This morning Julie Rovner, NPR’s ace healthcare reporter (read her November/December Q&A with CJR), turned in an excellent listener-inspired piece on presidential candidates’ personal decisions on health insurance. What’s left of the Democratic field—Clinton, Edwards, Obama, and Kucinich—all eventually answered; so did McCain.
While its fun to hear politicians describe how they themselves have navigated America’s complicated insurance market, the information is more relevant on the Republican side, since they all propose that individuals take on more responsibility for purchasing coverage. The candidate’s decisions aren’t just personal—they illustrate how they think their plans might actually work.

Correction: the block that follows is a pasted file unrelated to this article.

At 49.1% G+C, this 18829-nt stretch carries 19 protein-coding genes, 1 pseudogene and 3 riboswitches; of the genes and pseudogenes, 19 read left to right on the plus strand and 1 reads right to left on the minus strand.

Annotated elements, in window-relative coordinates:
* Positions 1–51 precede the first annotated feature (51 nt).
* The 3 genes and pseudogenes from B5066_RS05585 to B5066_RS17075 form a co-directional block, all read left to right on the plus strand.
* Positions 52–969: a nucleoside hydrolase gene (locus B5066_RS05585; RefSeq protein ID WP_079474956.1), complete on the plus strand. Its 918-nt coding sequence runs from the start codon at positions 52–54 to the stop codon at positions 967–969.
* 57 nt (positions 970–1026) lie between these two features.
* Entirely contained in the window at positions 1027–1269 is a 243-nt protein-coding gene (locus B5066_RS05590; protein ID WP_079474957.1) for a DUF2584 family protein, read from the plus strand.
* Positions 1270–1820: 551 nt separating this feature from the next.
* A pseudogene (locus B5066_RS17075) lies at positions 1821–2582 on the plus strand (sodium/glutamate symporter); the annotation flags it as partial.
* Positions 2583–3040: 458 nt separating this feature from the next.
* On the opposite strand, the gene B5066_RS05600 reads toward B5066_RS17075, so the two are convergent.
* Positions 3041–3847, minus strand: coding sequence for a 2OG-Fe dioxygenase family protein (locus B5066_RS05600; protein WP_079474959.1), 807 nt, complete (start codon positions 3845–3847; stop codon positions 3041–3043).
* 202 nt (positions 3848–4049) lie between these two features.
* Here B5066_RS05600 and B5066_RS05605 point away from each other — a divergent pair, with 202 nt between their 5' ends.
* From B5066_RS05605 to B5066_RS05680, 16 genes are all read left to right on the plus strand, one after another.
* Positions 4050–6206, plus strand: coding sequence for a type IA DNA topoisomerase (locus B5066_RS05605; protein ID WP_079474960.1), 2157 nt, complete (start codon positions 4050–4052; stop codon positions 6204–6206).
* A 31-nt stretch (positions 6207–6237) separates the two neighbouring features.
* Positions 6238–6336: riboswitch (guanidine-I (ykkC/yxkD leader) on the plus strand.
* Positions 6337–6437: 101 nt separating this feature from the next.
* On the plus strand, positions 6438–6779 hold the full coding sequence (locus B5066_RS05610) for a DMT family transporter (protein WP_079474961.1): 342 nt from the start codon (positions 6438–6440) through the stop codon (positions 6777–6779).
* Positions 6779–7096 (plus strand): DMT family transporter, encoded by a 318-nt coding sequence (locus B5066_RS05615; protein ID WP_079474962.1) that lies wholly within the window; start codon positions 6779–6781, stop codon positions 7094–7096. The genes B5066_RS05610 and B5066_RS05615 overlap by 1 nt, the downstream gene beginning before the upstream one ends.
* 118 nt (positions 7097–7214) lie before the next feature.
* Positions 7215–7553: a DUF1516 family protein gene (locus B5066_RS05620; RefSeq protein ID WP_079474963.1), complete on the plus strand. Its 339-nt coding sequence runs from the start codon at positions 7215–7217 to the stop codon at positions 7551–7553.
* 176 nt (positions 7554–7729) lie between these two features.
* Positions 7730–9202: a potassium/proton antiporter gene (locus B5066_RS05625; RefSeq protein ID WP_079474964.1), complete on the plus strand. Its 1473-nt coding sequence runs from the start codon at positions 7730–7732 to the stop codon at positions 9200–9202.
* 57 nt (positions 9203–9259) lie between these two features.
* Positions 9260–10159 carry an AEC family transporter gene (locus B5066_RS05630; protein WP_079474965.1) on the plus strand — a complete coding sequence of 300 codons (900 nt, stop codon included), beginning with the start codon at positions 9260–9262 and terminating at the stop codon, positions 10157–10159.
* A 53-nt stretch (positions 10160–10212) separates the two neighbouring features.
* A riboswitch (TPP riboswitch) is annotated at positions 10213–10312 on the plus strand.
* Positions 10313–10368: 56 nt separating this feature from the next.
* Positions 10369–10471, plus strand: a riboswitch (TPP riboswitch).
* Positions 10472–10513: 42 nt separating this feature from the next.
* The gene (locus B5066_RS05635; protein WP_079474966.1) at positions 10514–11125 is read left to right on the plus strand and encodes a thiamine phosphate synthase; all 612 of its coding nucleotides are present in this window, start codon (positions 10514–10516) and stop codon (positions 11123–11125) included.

As Rovner details in a Web site sidebar, the candidates were less than forthcoming, and the major Republicans (save McCain) never responded. Their ranks, wealthy-men all, include several cancer survivors (Giuliani, McCain, Thompson), a group that can have trouble finding coverage at any price. Romney was mum too, even though as a resident of Massachusetts, he must abide by the very coverage requirements he signed into law.
Do they plan to pay their expenses out of pocket? Have they found plans that other Americans would consider affordable? Or are they hoping to make it to the Oval Office, and pop into the Bethesda Naval Hospital for some of that (gasp!) taxpayer-funded, government-run, care? We may never find out.